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Everything popular is wrong: Making it in electronic music, despite democratization. Stefan Goldmann on why Web 2.0 can work for you but won’t for most, where all the money went and how working against the market consensus can be a winning strategy.

Everything popular is wrong: Making it in electronic music, despite democratization

Electronic music. What we believed for a long time was that anyone with a bit of talent had a chance at a career of about ten years before eventually retiring from the circuit. Of course there are exceptions for whom this does not seem to apply. Francois Kevorkian has probably had the longest career here (unless we count Kraftwerk as part of our little world); and it’s hard to imagine techno or house without Richie Hawtin, Jeff Mills or Laurent Garnier. That’s the good news: it does not necessarily have to meet a predetermined end.

Let’s clarify “barriers”: in the old days of the music business, which was basically before the end of the 1970s, the main barriers to “making it in music” were studio time and access to distribution. What a typical recording studio once looked like The world is at your fingertips Nasdaq studio. LWE Interviews Uwe Schmidt (Atom™) Photo by Caro Faruolo In this interview we chat with Uwe Schmidt about his recent work and his observations on the challenges surrounding contemporary music.

LWE Interviews Uwe Schmidt (Atom™)

The prolific musician’s discography and list of aliases are but a trace of his sundry activities that juggle multiple processes and concepts. Schmidt started making acid house and techno in Frankfurt in the 1980s under a number of aliases including Atom Heart. As the years went on, he navigated various forms of electronic music through his recordings for Pete Namlook’s FAX label and his own Rather Interesting. Relocating to Santiago in 1997, Schmidt has since incorporated into his repertoire a number of projects fusing electronics with Latin instrumentation and rhythm, most notably as Señor Coconut.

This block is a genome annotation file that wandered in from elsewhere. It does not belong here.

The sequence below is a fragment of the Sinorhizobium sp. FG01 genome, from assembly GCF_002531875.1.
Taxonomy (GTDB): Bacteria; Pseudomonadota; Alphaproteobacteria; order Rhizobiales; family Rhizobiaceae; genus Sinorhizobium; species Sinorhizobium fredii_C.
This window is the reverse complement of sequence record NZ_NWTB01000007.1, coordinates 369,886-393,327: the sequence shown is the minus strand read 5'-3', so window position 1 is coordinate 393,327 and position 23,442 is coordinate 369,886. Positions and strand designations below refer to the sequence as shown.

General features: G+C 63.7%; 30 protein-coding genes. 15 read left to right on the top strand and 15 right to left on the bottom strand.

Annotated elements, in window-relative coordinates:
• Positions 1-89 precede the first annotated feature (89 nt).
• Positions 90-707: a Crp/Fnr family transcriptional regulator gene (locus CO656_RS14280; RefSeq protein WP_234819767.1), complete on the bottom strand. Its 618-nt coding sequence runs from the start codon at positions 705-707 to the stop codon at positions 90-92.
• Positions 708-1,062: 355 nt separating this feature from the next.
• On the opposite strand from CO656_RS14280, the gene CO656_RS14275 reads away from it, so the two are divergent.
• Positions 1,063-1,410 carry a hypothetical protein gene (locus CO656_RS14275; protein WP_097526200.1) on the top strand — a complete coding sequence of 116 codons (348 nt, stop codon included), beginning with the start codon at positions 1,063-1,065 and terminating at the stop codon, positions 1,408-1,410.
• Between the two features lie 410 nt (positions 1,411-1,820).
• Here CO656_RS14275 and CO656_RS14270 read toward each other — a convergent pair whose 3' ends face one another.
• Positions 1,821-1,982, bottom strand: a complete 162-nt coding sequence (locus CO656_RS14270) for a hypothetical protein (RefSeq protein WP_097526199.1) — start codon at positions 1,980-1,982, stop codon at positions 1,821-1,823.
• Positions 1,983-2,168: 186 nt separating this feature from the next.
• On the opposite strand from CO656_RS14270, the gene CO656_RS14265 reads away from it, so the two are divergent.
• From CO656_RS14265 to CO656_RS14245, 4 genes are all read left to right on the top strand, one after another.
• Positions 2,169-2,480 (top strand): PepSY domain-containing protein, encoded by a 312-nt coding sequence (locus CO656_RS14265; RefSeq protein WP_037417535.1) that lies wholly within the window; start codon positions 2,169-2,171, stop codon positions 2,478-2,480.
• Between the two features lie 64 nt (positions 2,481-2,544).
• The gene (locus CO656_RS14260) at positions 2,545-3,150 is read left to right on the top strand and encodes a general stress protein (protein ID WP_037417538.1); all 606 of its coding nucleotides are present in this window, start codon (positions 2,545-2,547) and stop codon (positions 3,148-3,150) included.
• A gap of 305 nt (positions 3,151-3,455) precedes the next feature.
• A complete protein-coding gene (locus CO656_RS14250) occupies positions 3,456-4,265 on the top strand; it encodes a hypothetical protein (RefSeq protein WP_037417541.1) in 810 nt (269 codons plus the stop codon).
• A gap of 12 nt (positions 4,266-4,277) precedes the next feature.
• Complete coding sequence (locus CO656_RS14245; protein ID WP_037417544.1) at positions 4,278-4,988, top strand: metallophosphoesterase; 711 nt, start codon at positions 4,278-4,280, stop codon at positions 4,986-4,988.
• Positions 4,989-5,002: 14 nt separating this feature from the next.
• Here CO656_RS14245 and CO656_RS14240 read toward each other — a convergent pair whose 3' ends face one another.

Seemingly like a backlash against minimal techno, there is now a widespread revisitation of various forms of “classic” electronic dance music. I wouldn’t say that this particular album was a critique. Photo by Dieter Wuschanski. OMGVinyl. Downliners Sekt "Soul Débris" by downliners sekt. Test Pressings begin to flood the market - Demdike Stare #1. Mar 31 2013 The new Demdike Stare 12″ has a nice twist to the packaging and design.

Test Pressings begin to flood the market - Demdike Stare #1

It comes in a paper sleeve, housed in a second thin PVC protective cover with an A4 insert and labels that are either black or white for sides A and B. On the front are instructions that customers would see if they had ordered their own set of test pressings to approve before a release. For those that don’t know, once a record is finished it goes to a cutting house where they make a master ‘lacquer’ of the disc on a large lathe in real time. That lacquer is then sent off to the pressing plant and a small number of ‘test’ pressings are made, usually called ‘white labels’ due to the fact that a white label is pressed onto the centre where the regular label would go. The new release is the first in a series of ‘Test Pressings’ by the duo and the cover sets out the various steps you should take when getting such a pressing yourself. Stella Baruk : la musique des mathématiques (rediffusion de l'émission du 28 juin 2012) - Sciences. Club Science publique : Existe-t-il une musique des astres? - Sciences.

Une image du Soleil prise le 17 janvier 2014 © Nasa Rares sont les films de science-fiction dans lesquels on n’entend pas le vrombissement des vaisseaux spatiaux dans l’espace ou le son strident des tirs de missiles et autres armes laser...

Club Science publique : Existe-t-il une musique des astres? - Sciences

Le premier cinéaste, semble-t-il, à avoir respecté le silence spatial est Stanley Kubrick avec 2001 l’Odyssée de l’espace en 1968. Une rigueur scientifique qui s’est transformée en audace cinématographique efficace car, dans le silence total, certaines scènes de ce film culte ont gagné en intensité dramatique. Pourtant, l’association intime entre espace et bruit ou musique ne date pas du cinéma. Le mystère de Stonehenge enfin levé? - Sciences. Le site de Stonehenge. © Reuters Les pierres bleues géantes qui constituent le site auraient été choisies à cause de leurs propriétés acoustiques, selon les chercheurs. « Le son n’avait jamais été considéré comme une explication jusqu’à maintenant », affirme le chercheur Paul Devereux à la BBC.

Le mystère de Stonehenge enfin levé? - Sciences

On sait depuis les années 1920 que les pierres ont été transportées sur 320 kilomètres par les personnes qui ont construit Stonehenge. La raison pour laquelle une si grande distance avait été parcourue restait un mystère . Lors de l’étude, des milliers de rochers, provenant du même endroit que ceux utilisés pour le monument, ont été testés. Concert à l’âge de pierre.